Hugh Cleghorn (forester)

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Dr. Hugh Cleghorn

Hugh Francis Clarke Cleghorn of Stravithie, FRSE FLS (9 August 1820 – 16 May 1895) was a Madras-born Scottish physician who worked in India and pioneered as a botanist and in forest conservancy. Cleghorn, sometimes known as the father of scientific forestry in India, was instrumental in the creation of the forest department in the Presidency of Madras. The plant genus name Cleghornia was named after him by the botanist Robert Wight. Cleghorn returned to Scotland in 1869 and helped in the development of forestry education in Scotland and established a lecturership at the Edinburgh University.

Early life[edit]

Cleghorn was born in Madras on 9 August 1820, where his father, Peter (sometime referred to as Patrick) Cleghorn (1 December 1783 – 9 June 1863) was Registrar and Prothonotary (later Administrator-General) in the Supreme Court of the Madras Presidency. His mother Isabella Allan died in Madras (1 June 1824) when he was four years old.[1] His grandfather Professor Hugh Cleghorn (1752–1837) was the first British colonial secretary to Ceylon.[2] The family returned to Strathvithie in 1824 and Cleghorn received his early education the High School in Edinburgh. He also experienced rural life and received a training in agriculture. He then went to study at the University of St Andrews. Graduating in 1837, he went on to study medicine at Edinburgh and for five years he apprenticed under the famous surgeon James Syme. He qualified MD from the University of Edinburgh in 1841. This was also a period in which he developed an interest in botany. He then qualified for the Indian Medical Service and was posted to the Madras Presidency.[3][4]

India[edit]

Cleghorn first served in India as an assistant surgeon employed by the East India Company at the Madras General Hospital, then Mysore Commission, until 1848. While at Mysore he took a keen interest in botany, encouraged by Sir Joseph Dalton Hooker who had suggested to him that he "study one plant a day for a quarter of an hour".[5][6] He also received a list of enquiries to pursue from Robert Christison. He had a lot of time between duty at a jail and a hospital and between postings from Dharwad to Trichinopoly. Cleghorn took a special interest in economic botany became involved with forest conservation in Mysore. In 1848, he suffered from "Mysore fever" and returned to Britain and spent time at Torquay but continued his private studies on botany. He was on the verge of resigning from service when he was requested by John Forbes Royle to assist in the cataloguing of exhibits for the Great Exhibition of 1851. Cleghorn returned to India in 1852 on being appointed Professor of Botany and Materia Medica at Madras Medical College by Sir Henry Pottinger. During this period he also became an active member of the Madras Literary Society and the Madras Agri-Horticultural Society.[3][7]

Madras Forest Department[edit]

While in Britain in 1848 on sick leave, he gave several speeches about the failure of agriculture in India. These lectures spurred the Government of India to introduce forest conservation policies and Forest Departments in India and other colonies as well. He took part in cataloguing the raw-products shown in in 1851. In 1855 Dr. Cleghorn was asked by Lord Harris to organise the Madras Forest Department and started systematic forest conservancy. In 1856 he was appointed Conservator of Forests in Madras Presidency.[3]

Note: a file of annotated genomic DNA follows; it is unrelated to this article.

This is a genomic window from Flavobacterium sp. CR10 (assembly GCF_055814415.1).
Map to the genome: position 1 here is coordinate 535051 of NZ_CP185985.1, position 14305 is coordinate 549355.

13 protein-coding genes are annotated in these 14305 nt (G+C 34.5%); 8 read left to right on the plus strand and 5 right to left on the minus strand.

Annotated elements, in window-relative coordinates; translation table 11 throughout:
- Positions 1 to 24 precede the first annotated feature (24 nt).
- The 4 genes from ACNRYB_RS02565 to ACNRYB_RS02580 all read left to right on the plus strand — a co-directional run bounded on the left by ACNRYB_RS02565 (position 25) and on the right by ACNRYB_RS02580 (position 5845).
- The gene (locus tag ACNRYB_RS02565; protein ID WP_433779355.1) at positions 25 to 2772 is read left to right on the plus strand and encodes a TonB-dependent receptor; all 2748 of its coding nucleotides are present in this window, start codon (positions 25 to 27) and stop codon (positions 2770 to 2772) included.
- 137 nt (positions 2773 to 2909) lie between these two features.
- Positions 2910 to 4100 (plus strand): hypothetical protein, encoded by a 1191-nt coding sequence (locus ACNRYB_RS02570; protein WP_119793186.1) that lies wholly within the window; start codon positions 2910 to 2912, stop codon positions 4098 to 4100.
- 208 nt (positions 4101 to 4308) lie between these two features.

Cleghorn saw the growth of the railways as being a major threat to the forests. He had seen a similar pattern in Scotland in the 1850s and he estimated, in the Madras Presidency, that a mile of rail line needed 1760 wooden sleepers which would have a life of eight years. In addition to the sleepers, wood was needed to run the steam engines of the railways apart from their use in steamships. By his estimate, there was no way to maintain the supply without destroying the forests unless some special management was undertaken. He pointed out that Britain was in a better state because of the reserves of coal and the ability to import wood from other parts of its Empire.[3]

Cleghorn, along with Alexander Gibson, Edward Balfour and others believed in the role of forests in hydrology and the flow of rivers. He would comment on the influence of forests on climate in a quest led by the British Association for the Advancement of Science around the 1850s.[3]

Cleghorn's studies in botany were mainly made with a view to applications. In 1853, he published his research on the hedge-plants of the Mysore-Madras region.[8] An earlier "Report on the Hedge Plants of India" read at the meeting of the British Association in 1850 won him a "medium gold medal" of the Highland and Agricultural Society in 1851.[9] In 1856 he wrote a note on the sand-binding plants of the Madras beach.[10][11] In 1853 he published Hortus Madraspatensis, a catalogue of the plants grown in the Agri-Horticultural Society's Garden in Madras.

Cleghorn's persistent campaigning with the Government resulted in the banning of "kumri", a form of shifting cultivation in the Madras Presidency in 1860. The ban was finally ordered while he was again on leave in Britain. Returning to Scotland he married Mabel, daughter of Charles Cowan, Penicuik on 8 August 1861.[12][4]

In 1858, Cleghorn visited the Anamalai range along with Major Douglas Hamilton, sent by Sir Patrick Grant as an illustrator, and wrote on the landscape and botany of the region. Other members of the team included Richard Henry Beddome, J.W. Cherry (collector of Coimbatore) and two doctors among others.[13]

Cleghorn (extreme right) with Jerdon (second from left) in 1864

In 1861, he returned to take up the post of Joint Commissioner for Conservancy of Forests, a position shared with Dietrich Brandis.

Forests and gardens of South India[edit]

Foot of the Poonachy Pass, from Forests and gardens of South India